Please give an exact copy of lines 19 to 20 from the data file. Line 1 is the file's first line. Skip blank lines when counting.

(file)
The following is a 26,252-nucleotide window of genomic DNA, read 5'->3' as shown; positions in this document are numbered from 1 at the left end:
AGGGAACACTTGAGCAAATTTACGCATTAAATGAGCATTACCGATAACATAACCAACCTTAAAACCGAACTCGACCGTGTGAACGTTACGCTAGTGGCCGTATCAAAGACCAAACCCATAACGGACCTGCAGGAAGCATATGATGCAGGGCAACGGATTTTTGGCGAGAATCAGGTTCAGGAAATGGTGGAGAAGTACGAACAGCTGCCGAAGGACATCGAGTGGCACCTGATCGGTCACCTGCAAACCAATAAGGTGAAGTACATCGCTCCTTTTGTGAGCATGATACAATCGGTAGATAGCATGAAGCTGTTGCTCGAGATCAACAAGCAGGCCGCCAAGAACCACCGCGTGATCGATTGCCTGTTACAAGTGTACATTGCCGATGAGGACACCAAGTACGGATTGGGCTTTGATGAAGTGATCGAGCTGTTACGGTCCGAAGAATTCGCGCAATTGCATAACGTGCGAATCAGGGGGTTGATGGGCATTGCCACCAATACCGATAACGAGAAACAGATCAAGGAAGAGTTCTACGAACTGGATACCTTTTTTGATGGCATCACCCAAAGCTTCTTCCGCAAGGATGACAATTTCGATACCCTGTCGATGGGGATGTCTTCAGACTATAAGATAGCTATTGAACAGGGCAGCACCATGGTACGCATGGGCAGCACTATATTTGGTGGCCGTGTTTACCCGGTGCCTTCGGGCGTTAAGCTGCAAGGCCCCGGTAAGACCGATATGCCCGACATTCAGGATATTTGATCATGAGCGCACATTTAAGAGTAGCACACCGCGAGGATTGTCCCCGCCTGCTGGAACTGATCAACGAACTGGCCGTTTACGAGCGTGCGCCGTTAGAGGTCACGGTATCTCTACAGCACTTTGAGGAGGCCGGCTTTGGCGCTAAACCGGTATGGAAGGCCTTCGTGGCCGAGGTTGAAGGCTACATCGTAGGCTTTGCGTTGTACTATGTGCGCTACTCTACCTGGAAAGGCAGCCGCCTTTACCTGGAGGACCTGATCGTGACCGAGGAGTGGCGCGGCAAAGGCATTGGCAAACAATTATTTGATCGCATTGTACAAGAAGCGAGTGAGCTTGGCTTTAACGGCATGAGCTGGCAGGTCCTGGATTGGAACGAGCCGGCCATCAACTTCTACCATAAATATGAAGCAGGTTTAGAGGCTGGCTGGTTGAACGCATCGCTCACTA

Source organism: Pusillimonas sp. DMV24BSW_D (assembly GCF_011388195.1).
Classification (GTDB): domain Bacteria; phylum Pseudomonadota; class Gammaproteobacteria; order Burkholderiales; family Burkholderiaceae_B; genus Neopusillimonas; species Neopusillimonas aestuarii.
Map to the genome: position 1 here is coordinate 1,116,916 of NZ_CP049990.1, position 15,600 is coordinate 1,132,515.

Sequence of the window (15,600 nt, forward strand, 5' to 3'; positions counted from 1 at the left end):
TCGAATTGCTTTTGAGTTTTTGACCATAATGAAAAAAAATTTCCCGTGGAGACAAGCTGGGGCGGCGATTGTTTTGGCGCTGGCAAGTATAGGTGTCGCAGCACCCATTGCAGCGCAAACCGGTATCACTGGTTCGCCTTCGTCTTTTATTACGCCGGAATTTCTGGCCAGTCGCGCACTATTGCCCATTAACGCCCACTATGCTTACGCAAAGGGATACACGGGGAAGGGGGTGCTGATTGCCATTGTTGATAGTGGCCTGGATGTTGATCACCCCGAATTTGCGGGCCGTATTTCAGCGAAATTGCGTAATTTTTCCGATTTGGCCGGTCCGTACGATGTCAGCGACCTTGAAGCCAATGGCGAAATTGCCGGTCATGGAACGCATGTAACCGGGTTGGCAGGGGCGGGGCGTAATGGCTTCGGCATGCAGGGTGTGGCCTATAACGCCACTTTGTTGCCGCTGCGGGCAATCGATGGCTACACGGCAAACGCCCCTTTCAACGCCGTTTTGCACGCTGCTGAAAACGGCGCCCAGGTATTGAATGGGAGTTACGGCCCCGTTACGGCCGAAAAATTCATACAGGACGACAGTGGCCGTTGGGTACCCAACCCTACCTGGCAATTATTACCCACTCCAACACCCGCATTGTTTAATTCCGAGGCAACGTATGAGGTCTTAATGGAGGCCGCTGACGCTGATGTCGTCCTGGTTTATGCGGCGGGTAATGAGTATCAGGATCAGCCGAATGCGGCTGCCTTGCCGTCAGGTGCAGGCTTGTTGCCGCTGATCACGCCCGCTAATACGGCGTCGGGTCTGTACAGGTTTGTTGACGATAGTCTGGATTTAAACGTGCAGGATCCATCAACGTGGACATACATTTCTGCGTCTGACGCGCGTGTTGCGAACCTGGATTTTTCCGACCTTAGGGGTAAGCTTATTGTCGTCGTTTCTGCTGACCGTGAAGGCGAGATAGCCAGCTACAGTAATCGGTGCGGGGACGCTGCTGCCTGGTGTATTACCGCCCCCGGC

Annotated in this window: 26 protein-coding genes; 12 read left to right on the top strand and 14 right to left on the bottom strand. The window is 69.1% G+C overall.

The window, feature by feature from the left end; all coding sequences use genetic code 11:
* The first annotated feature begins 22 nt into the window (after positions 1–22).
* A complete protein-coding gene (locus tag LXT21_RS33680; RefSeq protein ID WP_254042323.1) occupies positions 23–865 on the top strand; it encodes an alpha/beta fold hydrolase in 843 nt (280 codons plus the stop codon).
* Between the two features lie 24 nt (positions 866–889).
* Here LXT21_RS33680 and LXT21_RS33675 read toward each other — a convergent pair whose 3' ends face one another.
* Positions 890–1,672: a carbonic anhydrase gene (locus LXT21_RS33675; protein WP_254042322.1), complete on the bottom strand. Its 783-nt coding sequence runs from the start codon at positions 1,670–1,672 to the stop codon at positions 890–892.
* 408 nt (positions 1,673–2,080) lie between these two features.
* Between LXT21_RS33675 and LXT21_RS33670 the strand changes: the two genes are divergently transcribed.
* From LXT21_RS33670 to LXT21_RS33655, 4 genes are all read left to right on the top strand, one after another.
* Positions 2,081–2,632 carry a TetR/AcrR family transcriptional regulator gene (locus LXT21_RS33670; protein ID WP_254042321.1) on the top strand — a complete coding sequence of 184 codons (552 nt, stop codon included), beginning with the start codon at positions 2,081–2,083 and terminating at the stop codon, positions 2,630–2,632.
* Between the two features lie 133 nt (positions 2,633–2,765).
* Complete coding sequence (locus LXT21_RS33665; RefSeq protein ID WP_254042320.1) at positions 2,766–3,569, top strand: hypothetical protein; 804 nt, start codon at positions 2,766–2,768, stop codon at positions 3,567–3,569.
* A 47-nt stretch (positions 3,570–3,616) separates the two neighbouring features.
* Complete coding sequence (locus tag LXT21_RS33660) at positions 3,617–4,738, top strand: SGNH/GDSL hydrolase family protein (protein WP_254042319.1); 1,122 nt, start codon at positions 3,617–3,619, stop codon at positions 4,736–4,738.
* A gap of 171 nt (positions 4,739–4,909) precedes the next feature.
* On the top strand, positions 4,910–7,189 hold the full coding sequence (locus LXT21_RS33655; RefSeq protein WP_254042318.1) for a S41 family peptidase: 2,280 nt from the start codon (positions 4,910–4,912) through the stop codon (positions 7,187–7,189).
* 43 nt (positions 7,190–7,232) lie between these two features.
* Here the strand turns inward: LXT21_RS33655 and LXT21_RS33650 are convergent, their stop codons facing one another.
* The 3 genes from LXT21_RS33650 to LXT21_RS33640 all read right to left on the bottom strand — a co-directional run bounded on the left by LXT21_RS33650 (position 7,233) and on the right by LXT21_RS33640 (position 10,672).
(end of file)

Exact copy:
* Between the two features lie 133 nt (positions 2,633–2,765).
* Complete coding sequence (locus LXT21_RS33665; RefSeq protein ID WP_254042320.1) at positions 2,766–3,569, top strand: hypothetical protein; 804 nt, start codon at positions 2,766–2,768, stop codon at positions 3,567–3,569.